Feds don’t consider Bellario case a real firearm
The Carlo Bellario gun case took a turn yesterday when he was offered a plea deal that could mean 3 years in prison. Realistically, it would more likely be a year or less. But Carlo said no, he wants to go to trial believing he did nothing intentionally wrong.
Carlo, a standup comic and aspiring actor, took a small role in an independent film where he was given what he says he believed to be a prop gun. Turns out it was an airsoft pellet gun. In most of the U.S. this wouldn't have been any big deal. Here in Jersey, because of the Graves Act, an airsoft pellet gun is considered a firearm. Now Carlo faces years in prison if things don't go his way at trial.
We talked to Carlo yesterday after his court hearing, just minutes after turning down the plea deal. He's despondent, saying he feels like his life is over and that he feels like hanging himself. I did my best to keep him positive, but it's a hell of a situation he's in.
Are Jersey's gun laws far too strict in considering bb guns and airsoft pellet guns the same as a firearm? I did some research and found out the federal government doesn't even consider what he held that day to be a firearm. There are no federal laws about air guns, according to pelletgunzone.com. The Bureau of Alcohol, Tobacco, Firearms, and Explosives states:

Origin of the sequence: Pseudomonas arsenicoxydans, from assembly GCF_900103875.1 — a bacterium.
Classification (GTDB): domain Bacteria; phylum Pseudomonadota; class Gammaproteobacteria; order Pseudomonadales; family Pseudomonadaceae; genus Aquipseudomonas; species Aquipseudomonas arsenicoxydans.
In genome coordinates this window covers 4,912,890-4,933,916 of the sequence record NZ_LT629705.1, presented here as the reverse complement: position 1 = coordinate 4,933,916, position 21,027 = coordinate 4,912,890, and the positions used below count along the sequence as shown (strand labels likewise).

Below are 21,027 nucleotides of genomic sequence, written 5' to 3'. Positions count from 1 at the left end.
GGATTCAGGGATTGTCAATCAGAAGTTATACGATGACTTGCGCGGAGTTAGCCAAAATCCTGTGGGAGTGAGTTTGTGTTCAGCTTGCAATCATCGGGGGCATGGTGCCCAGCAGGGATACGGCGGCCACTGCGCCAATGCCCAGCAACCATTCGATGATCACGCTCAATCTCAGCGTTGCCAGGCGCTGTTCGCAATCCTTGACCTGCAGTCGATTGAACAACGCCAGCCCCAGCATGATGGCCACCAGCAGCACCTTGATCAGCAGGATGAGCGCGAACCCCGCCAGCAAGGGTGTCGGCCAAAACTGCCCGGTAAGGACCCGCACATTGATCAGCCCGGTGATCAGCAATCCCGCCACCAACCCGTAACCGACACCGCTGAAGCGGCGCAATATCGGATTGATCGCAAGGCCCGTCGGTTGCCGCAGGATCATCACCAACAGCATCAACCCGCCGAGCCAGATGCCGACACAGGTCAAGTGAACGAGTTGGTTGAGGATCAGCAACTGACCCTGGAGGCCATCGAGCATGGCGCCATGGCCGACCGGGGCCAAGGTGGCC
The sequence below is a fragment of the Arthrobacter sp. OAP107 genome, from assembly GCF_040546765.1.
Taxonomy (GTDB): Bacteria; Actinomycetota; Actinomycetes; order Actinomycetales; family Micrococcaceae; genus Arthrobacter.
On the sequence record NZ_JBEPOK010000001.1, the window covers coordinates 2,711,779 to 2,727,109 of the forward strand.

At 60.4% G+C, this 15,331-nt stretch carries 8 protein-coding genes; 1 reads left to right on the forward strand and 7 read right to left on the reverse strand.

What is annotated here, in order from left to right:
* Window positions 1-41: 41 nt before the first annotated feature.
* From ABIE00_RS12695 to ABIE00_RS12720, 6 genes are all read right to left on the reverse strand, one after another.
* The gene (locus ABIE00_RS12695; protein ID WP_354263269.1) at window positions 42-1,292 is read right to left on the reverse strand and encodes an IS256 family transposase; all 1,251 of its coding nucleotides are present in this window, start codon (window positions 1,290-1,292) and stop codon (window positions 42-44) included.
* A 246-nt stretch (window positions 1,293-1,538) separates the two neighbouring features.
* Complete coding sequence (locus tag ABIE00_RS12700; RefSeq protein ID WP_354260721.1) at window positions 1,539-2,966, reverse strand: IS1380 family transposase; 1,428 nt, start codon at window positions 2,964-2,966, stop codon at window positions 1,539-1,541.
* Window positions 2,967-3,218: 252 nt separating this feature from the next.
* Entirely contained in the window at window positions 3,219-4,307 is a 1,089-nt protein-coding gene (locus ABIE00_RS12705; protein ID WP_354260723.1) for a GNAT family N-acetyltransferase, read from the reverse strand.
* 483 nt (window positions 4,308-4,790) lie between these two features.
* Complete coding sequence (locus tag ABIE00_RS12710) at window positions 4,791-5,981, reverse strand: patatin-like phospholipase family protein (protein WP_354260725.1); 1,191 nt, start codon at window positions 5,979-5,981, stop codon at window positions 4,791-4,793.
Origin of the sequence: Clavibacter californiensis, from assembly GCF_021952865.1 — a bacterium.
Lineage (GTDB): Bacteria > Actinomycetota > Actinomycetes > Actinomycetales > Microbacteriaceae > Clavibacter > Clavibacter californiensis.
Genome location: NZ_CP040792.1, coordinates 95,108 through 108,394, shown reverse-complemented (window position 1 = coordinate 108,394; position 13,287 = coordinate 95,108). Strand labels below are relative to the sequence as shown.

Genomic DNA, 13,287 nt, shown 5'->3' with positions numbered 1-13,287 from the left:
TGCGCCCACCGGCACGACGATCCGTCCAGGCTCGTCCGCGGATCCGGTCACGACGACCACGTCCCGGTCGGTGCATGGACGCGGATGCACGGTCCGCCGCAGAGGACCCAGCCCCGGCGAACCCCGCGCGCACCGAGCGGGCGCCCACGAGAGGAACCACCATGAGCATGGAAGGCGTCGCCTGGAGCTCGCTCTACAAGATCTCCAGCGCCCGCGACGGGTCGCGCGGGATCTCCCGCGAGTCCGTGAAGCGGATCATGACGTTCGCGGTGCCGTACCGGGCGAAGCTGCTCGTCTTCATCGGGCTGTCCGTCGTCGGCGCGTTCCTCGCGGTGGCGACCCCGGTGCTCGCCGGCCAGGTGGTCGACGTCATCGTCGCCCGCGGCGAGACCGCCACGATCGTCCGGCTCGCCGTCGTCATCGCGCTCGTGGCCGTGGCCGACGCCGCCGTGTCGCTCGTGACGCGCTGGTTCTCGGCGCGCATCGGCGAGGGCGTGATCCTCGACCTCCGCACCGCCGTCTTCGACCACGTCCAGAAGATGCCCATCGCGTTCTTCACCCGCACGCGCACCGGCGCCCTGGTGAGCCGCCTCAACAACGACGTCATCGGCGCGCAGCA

“The term ‘firearm’ is defined in the Gun Control Act of 1968, 18 U.S.C. Section 921 (a) (3), to include ‘(A) any weapon (including a starter gun), which will, or is designed to or may readily be converted to expel a projectile by the action of an explosive; (B) the frame or receiver of any such weapon…’ Based on Section 921 (a) (3), air guns, because they use compressed air and not an explosive to expel a projectile, do not constitute firearms under Federal law – unless they are manufactured with the frames or receivers of an actual firearm. Accordingly, the domestic sale and possession of air guns is normally unregulated under the Federal firearms laws enforced by ATF.”
To make matters worse, Carlo has priors from years ago when he was a young man. He says he never committed any violent crimes, but because of the priors he's not available for PTI (pretrial intervention). We'll be speaking with Carlo's lawyer, Jeff Henninger, this evening at 6:10pm, tune in and listen.